If a particular car club is heavily involved in the show as either a sponsor or a host, efforts should be made to keep from having all of the judges from that club's membership.  Some clubs are just so big this can be a real problem.  For example, if a club is the host club for a show, and there are going to be other clubs in attendance, include judges from those other clubs as well.  If a club sponsors or hosts a show and finding independant judges is a problem, one option is to have the club member's vehicles separated from the other participants and have them judged by the spectators. 

If a show is being held for a particular charity, it might be a good idea to have a represntative from that charity as a judge.  Then again, having an award presented by that charity looks good.  

Requirements for Judges

Trying to find certifications for judges is like finding a certifications for lawn care services.  Most judged shows have no qualifications for their judges.  Most of the time the judges are the folks putting the show on.  In most cases, that's fine because they want the show to succeed.  That is if they are smart enough to understand this section.  There are some judges that just don't care whether the show succeeds or not.  They may not care if they ever have another show.  And then there are those shows that are "one-time events";  "Make a quick buck" shows.  For those, it doesn't matter what kind of judge the show has.

Judges usually get their experience from doing shows and developing some type of reputation for being an 'expert'.  This is one reason shows that use a combination of judges and/or spectator and/or participant input are very popular.  But they are also hard to coordinate.

Judges that really care about doing a show correctly rely on watching and listening to the spectators.  After all, that's for whom the show is really held.  Shows that only attract participants really aren't shows at all.  Cars and trucks that attract more attention than others; spectators talking about what they like or dislike; spectators taking photographs or certain vehicles; and of course, spectators having their picture taken with a certain car, should all be taken into consideration by judges.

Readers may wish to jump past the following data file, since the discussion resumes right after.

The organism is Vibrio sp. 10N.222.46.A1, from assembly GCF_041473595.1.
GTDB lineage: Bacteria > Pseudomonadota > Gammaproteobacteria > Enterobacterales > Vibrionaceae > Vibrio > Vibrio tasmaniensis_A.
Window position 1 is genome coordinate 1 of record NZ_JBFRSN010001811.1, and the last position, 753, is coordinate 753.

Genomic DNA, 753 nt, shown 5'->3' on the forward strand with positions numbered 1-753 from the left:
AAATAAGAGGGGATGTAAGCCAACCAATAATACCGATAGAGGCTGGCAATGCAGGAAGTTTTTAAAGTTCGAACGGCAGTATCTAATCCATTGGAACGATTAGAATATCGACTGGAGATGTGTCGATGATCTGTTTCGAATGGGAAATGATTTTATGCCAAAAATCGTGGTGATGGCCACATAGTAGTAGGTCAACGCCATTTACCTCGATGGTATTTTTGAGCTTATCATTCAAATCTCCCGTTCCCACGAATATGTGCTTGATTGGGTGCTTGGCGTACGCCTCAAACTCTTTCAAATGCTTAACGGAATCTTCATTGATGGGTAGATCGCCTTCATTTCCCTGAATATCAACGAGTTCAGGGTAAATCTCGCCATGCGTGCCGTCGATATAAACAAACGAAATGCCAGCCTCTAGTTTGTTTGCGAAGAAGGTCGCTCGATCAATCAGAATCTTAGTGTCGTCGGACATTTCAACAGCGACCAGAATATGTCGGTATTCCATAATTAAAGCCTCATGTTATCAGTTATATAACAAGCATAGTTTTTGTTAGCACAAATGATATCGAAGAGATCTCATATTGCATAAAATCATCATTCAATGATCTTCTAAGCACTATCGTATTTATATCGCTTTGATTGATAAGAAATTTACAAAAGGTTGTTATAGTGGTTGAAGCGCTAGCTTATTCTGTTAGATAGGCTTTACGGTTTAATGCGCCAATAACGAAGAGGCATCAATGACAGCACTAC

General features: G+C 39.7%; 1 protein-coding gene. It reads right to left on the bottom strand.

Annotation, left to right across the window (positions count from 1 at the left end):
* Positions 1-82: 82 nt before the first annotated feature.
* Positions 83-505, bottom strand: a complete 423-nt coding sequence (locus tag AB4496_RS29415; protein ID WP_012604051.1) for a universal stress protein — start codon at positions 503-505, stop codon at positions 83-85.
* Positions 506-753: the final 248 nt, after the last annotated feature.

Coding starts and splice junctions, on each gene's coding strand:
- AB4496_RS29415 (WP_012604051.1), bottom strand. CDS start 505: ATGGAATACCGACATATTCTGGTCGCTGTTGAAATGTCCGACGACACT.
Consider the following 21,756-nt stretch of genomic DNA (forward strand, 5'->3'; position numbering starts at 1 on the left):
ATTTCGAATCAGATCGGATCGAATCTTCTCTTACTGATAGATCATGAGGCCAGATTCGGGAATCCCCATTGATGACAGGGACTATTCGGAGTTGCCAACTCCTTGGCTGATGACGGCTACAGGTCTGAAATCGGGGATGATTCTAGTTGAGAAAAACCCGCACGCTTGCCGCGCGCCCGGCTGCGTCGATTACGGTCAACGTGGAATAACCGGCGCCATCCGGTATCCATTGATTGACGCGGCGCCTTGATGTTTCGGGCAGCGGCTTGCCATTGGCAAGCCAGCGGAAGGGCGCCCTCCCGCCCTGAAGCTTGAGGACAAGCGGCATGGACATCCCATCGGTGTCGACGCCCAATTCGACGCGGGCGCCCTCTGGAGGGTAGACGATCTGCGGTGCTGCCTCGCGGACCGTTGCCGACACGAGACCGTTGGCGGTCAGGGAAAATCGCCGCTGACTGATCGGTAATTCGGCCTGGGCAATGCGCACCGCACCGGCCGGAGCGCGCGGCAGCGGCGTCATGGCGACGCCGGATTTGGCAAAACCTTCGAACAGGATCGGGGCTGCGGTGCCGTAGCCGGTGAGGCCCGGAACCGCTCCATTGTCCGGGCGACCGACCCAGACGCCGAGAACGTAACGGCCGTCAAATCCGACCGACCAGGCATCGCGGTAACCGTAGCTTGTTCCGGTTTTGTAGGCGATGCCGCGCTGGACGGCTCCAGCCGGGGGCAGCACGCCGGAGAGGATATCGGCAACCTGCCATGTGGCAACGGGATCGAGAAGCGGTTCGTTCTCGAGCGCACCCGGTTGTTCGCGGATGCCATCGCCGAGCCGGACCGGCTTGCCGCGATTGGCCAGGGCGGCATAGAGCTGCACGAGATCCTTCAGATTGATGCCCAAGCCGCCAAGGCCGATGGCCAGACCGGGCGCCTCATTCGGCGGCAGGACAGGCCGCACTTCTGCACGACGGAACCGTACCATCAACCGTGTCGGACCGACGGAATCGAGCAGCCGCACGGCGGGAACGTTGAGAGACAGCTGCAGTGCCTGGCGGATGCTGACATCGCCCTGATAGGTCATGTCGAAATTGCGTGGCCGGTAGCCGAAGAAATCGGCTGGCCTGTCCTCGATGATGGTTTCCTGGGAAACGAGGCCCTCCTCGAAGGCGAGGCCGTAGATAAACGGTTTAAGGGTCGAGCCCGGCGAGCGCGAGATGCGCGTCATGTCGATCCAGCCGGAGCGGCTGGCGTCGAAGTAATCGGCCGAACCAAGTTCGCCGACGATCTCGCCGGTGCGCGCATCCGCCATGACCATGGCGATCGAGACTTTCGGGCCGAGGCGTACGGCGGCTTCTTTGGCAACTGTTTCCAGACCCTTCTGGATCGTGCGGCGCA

Some judges may simply pick the cars they like.  Others actually score the vehicles, taking the time to look at the paint, interior, customization, or how close to original the car or truck is.  There are any number of specifications a judge may examine.  This is why shows with multiple categories or classes are good and very popular.  But those shows need judges that know the classes and the cars entered in those classes.  I actually participated in a show where the Best Mopar award went to a Lamborghini. If you don't think that raised a few eyebrows as well as questions.  At the next show that group held they made a big point of emphasizing that they had made a mistake and given that award to a real Mopar.  Too late, the damage was done.

Sadly there are shows where the judges are instructed or influenced on who gets awards.  The one thing I have learned about shows held by certain social groups is that the members of that group are the ones who win the awards.  Politics also come into play with many shows where sponsors of the show or big contributors to the organization holding the show win the awards.  There are shows where participants can't help leaving feeling like, "Why didn't they just give the awards out at the beginning of the show?  They knew who was going to win ahead of time."

More for Judges on the next page

Advice to Judges

"It Doesn't Matter if You Win or Lose, It's How the Show Was Played."